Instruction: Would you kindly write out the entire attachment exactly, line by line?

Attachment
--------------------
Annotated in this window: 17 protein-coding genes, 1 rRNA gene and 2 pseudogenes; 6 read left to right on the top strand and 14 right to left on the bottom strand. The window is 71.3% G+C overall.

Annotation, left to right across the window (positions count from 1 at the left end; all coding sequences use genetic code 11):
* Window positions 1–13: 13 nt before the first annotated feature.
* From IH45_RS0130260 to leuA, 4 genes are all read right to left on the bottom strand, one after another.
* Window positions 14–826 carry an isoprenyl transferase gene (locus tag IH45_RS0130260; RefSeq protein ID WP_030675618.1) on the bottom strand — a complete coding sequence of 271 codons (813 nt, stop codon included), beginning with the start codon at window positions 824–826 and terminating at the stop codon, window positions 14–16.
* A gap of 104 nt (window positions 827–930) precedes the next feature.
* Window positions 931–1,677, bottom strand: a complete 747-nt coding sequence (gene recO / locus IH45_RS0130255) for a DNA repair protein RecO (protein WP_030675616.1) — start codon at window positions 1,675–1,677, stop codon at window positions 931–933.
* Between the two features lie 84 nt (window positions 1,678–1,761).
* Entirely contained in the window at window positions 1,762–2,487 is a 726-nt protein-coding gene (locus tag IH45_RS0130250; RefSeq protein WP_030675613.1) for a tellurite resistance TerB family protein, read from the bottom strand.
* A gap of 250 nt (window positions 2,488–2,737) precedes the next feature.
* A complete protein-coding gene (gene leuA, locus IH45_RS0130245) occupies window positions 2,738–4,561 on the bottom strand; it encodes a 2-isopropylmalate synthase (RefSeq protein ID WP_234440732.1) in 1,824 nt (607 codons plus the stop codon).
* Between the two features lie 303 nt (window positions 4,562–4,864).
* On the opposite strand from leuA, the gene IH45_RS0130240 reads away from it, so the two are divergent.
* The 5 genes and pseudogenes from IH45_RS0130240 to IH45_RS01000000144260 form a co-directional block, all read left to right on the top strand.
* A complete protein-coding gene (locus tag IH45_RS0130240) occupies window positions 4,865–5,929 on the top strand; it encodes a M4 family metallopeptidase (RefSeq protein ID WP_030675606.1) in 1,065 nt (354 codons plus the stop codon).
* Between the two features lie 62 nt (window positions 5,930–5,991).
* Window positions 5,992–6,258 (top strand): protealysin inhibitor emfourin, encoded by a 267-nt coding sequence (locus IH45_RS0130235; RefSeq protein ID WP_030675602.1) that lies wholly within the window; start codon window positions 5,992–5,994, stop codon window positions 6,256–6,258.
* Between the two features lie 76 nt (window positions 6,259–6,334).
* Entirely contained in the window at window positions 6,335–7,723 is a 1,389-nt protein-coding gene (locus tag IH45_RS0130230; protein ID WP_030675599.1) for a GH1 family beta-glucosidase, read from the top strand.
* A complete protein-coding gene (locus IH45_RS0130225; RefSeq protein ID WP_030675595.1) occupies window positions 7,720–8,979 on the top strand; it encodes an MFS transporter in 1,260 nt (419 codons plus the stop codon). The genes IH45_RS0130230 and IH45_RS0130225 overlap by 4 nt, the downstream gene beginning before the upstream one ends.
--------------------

Annotated in this window: 17 protein-coding genes, 1 rRNA gene and 2 pseudogenes; 6 read left to right on the top strand and 14 right to left on the bottom strand. The window is 71.3% G+C overall.

Annotation, left to right across the window (positions count from 1 at the left end; all coding sequences use genetic code 11):
* Window positions 1–13: 13 nt before the first annotated feature.
* From IH45_RS0130260 to leuA, 4 genes are all read right to left on the bottom strand, one after another.
* Window positions 14–826 carry an isoprenyl transferase gene (locus tag IH45_RS0130260; RefSeq protein ID WP_030675618.1) on the bottom strand — a complete coding sequence of 271 codons (813 nt, stop codon included), beginning with the start codon at window positions 824–826 and terminating at the stop codon, window positions 14–16.
* A gap of 104 nt (window positions 827–930) precedes the next feature.
* Window positions 931–1,677, bottom strand: a complete 747-nt coding sequence (gene recO / locus IH45_RS0130255) for a DNA repair protein RecO (protein WP_030675616.1) — start codon at window positions 1,675–1,677, stop codon at window positions 931–933.
* Between the two features lie 84 nt (window positions 1,678–1,761).
* Entirely contained in the window at window positions 1,762–2,487 is a 726-nt protein-coding gene (locus tag IH45_RS0130250; RefSeq protein WP_030675613.1) for a tellurite resistance TerB family protein, read from the bottom strand.
* A gap of 250 nt (window positions 2,488–2,737) precedes the next feature.
* A complete protein-coding gene (gene leuA, locus IH45_RS0130245) occupies window positions 2,738–4,561 on the bottom strand; it encodes a 2-isopropylmalate synthase (RefSeq protein ID WP_234440732.1) in 1,824 nt (607 codons plus the stop codon).
* Between the two features lie 303 nt (window positions 4,562–4,864).
* On the opposite strand from leuA, the gene IH45_RS0130240 reads away from it, so the two are divergent.
* The 5 genes and pseudogenes from IH45_RS0130240 to IH45_RS01000000144260 form a co-directional block, all read left to right on the top strand.
* A complete protein-coding gene (locus tag IH45_RS0130240) occupies window positions 4,865–5,929 on the top strand; it encodes a M4 family metallopeptidase (RefSeq protein ID WP_030675606.1) in 1,065 nt (354 codons plus the stop codon).
* Between the two features lie 62 nt (window positions 5,930–5,991).
* Window positions 5,992–6,258 (top strand): protealysin inhibitor emfourin, encoded by a 267-nt coding sequence (locus IH45_RS0130235; RefSeq protein ID WP_030675602.1) that lies wholly within the window; start codon window positions 5,992–5,994, stop codon window positions 6,256–6,258.
* Between the two features lie 76 nt (window positions 6,259–6,334).
* Entirely contained in the window at window positions 6,335–7,723 is a 1,389-nt protein-coding gene (locus tag IH45_RS0130230; protein ID WP_030675599.1) for a GH1 family beta-glucosidase, read from the top strand.
* A complete protein-coding gene (locus IH45_RS0130225; RefSeq protein ID WP_030675595.1) occupies window positions 7,720–8,979 on the top strand; it encodes an MFS transporter in 1,260 nt (419 codons plus the stop codon). The genes IH45_RS0130230 and IH45_RS0130225 overlap by 4 nt, the downstream gene beginning before the upstream one ends.